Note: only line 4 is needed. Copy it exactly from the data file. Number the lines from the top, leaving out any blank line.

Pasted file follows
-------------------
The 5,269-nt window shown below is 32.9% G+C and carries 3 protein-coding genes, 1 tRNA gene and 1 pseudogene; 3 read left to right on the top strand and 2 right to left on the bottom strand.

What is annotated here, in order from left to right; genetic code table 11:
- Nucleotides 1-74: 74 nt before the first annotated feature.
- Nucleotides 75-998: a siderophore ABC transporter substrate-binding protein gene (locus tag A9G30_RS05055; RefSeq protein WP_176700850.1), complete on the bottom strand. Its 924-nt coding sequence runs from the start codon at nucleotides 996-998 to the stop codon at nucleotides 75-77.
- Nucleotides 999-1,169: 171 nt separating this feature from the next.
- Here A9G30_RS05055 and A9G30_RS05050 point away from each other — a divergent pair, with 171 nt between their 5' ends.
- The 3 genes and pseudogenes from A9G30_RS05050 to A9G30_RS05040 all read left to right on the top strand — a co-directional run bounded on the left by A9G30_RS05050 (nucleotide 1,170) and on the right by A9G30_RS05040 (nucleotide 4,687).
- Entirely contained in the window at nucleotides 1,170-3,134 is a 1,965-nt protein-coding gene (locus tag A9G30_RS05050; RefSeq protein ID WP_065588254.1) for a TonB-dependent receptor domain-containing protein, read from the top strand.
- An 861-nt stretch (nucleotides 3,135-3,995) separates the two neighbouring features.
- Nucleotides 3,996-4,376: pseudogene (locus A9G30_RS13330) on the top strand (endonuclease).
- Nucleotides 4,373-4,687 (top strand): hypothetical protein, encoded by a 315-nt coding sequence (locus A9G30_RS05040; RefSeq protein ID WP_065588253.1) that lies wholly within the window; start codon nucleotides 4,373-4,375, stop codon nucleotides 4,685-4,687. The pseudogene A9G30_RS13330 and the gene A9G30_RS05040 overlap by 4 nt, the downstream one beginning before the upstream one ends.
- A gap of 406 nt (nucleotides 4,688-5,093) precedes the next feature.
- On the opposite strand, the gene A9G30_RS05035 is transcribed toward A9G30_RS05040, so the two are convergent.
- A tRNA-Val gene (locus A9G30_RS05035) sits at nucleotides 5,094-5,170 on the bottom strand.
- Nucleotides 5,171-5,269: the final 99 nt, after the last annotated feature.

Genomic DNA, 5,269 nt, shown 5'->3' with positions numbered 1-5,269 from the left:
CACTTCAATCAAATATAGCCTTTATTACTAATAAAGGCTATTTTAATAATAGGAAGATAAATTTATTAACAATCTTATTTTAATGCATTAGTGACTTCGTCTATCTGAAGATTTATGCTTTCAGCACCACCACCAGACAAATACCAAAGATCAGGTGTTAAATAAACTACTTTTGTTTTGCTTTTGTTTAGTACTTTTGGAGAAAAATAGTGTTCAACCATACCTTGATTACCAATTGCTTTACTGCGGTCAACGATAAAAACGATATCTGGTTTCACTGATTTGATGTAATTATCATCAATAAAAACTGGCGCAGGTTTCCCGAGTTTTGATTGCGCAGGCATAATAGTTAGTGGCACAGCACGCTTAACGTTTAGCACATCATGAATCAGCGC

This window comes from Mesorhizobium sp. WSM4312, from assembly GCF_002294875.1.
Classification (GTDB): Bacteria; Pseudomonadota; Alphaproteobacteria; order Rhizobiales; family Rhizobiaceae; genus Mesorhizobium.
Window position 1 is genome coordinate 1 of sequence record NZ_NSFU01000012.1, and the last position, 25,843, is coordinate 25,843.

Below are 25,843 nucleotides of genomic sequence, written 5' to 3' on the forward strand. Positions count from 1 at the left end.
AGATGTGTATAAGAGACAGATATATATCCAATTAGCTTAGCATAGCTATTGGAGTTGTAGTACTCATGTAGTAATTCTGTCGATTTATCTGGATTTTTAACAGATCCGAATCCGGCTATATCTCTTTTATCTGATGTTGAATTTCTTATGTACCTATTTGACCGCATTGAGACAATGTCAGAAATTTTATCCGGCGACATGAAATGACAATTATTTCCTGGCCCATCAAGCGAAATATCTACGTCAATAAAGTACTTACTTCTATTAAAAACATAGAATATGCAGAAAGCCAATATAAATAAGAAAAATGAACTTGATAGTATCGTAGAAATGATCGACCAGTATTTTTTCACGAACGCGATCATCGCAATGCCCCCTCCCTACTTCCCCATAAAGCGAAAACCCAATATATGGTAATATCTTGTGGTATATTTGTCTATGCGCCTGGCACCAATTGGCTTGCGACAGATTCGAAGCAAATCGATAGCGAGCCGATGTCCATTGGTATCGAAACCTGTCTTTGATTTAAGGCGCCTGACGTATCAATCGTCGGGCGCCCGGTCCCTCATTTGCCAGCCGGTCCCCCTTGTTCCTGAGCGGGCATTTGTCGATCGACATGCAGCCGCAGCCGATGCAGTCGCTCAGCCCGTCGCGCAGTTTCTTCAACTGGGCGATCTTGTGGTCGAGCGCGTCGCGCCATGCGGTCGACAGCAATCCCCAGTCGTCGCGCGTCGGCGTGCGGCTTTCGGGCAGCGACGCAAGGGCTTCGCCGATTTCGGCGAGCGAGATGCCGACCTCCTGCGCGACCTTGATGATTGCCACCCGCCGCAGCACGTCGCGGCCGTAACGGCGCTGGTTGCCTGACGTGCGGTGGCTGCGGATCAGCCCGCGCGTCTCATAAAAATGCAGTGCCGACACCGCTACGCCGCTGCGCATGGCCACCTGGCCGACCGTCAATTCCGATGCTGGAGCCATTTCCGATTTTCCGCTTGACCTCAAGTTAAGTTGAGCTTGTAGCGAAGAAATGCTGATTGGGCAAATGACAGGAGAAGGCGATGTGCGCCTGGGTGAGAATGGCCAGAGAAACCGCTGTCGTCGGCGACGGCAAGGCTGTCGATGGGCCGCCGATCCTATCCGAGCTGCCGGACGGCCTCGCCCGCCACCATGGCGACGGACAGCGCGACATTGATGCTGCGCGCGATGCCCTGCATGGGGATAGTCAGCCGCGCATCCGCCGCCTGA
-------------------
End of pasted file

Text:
- Nucleotides 75-998: a siderophore ABC transporter substrate-binding protein gene (locus tag A9G30_RS05055; RefSeq protein WP_176700850.1), complete on the bottom strand. Its 924-nt coding sequence runs from the start codon at nucleotides 996-998 to the stop codon at nucleotides 75-77.